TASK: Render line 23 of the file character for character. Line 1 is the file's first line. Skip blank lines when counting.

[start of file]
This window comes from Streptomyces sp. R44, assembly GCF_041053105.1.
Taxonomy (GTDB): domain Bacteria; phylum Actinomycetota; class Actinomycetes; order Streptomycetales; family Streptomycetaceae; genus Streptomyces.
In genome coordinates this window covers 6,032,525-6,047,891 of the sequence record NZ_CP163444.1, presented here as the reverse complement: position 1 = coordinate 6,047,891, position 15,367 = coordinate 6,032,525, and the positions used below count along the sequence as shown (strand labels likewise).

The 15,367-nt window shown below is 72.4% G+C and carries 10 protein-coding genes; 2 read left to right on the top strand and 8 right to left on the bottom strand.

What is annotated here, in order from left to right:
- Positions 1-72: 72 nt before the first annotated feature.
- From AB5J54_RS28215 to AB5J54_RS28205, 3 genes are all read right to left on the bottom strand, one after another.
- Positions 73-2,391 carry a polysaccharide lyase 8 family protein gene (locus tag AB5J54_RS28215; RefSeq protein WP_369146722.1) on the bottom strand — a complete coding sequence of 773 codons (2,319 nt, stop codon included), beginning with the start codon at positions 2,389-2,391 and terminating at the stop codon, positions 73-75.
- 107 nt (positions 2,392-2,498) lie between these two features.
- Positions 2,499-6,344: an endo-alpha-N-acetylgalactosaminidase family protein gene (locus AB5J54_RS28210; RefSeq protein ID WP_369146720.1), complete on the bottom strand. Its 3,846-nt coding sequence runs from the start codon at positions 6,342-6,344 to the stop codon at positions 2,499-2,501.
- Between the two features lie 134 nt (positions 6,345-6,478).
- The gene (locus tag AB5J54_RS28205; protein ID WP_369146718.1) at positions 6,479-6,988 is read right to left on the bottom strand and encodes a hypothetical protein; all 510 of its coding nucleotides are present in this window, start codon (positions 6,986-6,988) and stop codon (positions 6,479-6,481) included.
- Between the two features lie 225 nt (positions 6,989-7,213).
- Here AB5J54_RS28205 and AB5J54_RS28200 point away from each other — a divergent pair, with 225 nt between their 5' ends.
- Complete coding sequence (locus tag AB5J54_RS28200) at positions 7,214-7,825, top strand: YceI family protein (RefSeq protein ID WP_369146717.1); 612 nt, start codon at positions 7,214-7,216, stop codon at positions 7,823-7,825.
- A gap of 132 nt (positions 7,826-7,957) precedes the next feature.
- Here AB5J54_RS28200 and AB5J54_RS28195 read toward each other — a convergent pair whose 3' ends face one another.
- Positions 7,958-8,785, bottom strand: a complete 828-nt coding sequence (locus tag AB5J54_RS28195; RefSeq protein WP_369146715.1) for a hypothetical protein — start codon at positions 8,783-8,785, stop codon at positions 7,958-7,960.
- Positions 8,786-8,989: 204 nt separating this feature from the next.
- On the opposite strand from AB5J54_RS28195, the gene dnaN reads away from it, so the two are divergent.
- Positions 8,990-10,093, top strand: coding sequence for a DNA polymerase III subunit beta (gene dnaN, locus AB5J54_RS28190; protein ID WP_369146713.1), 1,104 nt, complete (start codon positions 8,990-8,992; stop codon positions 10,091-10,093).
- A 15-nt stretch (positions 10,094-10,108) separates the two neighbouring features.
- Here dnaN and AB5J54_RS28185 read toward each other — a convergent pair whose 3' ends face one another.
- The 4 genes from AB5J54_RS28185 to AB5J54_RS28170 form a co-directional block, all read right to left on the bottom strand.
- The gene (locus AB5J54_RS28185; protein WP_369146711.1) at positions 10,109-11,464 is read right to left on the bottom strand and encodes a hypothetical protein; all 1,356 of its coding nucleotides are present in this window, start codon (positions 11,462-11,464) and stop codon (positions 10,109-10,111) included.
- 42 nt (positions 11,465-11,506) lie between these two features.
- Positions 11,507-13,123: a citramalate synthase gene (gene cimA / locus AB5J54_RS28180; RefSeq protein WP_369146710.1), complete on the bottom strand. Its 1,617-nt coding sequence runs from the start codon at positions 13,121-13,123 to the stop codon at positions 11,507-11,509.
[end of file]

- Here dnaN and AB5J54_RS28185 read toward each other — a convergent pair whose 3' ends face one another.